- Promoting investigative journalism as part of a larger journalism support or media development approach. Examples are the “Economic and Political Reporting from Southeast Europe” project funded by the Robert Bosch Stiftung and the Thomson Reuters Foundation as well as the aforementioned SjCOOP mentoring project in Africa and the Middle East, which supported science journalism and investigative journalism. Both projects were very successful in promoting networking and career development of journalists. At the same time, these projects show that investigative journalism is a very special case and that muckraking in different contexts requires very different skills from reporters with other specializations or interests. Hence, such mixed projects need to compromise — or at least match — very different requirements.
- Investigative journalism as part of a larger program towards good governance and citizen engagement. The Rockefeller (2013) Western Balkans program is an example for this approach, bringing together a “civil society triangle” of think tanks, investigative journalists, and grassroots organizations to advance democratic structures. One concern with such projects is that the media — and especially investigative journalism — may be exploited to advance certain topics that donors, implementers, or other partners on the ground would like to see communicated to a broad audience. Here, a dedicated approach is needed that gives investigative journalism the editorial liberty it needs and the support it deserves.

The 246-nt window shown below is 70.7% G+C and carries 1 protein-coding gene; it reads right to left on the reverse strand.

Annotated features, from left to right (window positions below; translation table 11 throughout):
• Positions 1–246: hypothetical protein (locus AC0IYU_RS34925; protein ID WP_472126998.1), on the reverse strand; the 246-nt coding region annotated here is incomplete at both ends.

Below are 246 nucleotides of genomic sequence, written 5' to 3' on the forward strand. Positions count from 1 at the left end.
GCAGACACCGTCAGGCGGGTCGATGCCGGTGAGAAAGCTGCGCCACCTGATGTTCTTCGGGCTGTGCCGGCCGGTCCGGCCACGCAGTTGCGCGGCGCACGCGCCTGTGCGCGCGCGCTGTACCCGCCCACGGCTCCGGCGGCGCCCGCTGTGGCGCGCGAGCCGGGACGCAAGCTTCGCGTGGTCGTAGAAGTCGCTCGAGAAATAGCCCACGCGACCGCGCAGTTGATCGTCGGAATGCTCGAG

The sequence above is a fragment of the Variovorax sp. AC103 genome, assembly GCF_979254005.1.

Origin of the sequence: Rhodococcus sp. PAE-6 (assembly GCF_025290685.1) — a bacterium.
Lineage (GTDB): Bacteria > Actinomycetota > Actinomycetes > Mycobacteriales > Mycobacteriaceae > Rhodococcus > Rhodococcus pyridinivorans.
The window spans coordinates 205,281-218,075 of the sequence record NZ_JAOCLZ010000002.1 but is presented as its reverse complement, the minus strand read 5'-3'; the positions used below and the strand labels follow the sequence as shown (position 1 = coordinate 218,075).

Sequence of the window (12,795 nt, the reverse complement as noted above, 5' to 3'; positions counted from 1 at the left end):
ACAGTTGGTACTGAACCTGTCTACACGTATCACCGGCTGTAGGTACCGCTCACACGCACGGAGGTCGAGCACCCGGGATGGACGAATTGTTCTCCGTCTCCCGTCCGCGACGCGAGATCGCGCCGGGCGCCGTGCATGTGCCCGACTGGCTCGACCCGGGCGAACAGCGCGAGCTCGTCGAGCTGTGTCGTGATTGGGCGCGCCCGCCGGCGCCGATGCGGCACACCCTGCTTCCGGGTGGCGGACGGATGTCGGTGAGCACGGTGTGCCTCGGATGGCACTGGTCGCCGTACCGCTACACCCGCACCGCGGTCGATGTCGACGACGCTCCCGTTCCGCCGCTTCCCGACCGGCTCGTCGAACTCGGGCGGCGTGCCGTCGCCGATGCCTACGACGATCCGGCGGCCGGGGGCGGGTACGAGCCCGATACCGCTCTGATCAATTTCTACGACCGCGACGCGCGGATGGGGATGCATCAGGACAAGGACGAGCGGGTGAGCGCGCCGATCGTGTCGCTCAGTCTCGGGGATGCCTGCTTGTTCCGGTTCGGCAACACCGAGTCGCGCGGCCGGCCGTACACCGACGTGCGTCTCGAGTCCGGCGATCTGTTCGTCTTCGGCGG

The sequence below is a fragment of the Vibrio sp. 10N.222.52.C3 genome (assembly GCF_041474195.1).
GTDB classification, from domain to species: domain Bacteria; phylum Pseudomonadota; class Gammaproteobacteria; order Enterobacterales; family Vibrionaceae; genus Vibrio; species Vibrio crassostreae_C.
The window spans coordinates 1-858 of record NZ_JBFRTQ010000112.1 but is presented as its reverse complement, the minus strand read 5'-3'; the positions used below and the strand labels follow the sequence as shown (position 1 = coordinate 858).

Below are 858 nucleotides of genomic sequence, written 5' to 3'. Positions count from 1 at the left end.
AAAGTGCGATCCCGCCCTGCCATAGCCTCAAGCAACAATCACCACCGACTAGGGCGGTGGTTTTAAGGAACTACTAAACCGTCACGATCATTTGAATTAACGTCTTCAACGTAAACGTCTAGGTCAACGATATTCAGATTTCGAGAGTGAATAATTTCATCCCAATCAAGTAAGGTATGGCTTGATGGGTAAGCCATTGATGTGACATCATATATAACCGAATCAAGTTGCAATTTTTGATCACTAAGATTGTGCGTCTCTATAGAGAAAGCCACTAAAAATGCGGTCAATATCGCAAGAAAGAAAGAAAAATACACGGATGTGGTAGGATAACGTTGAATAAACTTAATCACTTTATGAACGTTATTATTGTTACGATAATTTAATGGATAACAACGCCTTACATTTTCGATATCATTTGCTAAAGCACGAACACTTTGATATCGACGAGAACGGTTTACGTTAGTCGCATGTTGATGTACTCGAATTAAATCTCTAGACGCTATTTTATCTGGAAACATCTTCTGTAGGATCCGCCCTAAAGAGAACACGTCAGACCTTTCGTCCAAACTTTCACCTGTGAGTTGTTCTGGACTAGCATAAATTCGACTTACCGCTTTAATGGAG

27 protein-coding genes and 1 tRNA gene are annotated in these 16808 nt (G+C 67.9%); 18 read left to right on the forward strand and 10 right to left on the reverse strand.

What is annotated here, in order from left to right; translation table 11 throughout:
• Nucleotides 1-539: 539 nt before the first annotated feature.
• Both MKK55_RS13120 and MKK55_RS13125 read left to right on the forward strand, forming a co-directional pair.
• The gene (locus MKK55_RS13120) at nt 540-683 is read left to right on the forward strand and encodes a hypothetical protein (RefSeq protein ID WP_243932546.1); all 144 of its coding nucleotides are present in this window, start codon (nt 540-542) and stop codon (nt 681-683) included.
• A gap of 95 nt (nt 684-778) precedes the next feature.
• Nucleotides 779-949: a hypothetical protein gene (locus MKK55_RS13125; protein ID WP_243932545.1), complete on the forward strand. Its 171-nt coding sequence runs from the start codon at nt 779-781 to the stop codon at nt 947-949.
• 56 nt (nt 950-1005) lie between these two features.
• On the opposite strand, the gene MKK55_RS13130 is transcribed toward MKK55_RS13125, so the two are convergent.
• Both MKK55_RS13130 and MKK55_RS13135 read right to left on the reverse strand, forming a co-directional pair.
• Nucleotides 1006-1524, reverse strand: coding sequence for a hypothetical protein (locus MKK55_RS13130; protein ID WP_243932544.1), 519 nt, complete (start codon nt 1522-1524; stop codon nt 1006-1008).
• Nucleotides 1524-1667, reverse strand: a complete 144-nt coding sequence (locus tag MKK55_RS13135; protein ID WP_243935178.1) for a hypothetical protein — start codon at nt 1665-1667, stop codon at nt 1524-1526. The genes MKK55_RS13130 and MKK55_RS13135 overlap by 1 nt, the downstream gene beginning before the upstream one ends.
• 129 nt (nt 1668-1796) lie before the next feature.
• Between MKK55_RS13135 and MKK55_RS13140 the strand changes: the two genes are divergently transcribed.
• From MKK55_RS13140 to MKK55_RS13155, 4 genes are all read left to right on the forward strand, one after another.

Investigative Journalism Support Model
Based on the analysis of trends and lessons learned above the authors propose the model presented in Figure 1. It describes specific elements needed to ensure the viability of an investigative media outlet, no matter if this is a digital startup or an investigative newsroom at a traditional newspaper. It is intended to serve donors, media development organizations, and media outlets to systematically assess the most urgent needs at a specific time. Media can also use this to identify strategic focus areas for donor support, considering existing skills as well as support that might have already been provided by others. Each aspect should be examined within its specific local context, if possible jointly by the donor or media development organization and the local media outlet.
The nine different areas (in blue) can be explored as follows. As support mechanisms might cover various viability aspects, they might be listed more than once:
|Viability aspect||Lead questions||Possible support mechanisms|
|Organizational Development and Business Models||What type of processes do we need to manage and change our media outlet? What is a viable business model and how do we implement it?||Consultancy (e.g., on new organizational structures, kick-starting an organization,human resources,fundraising)|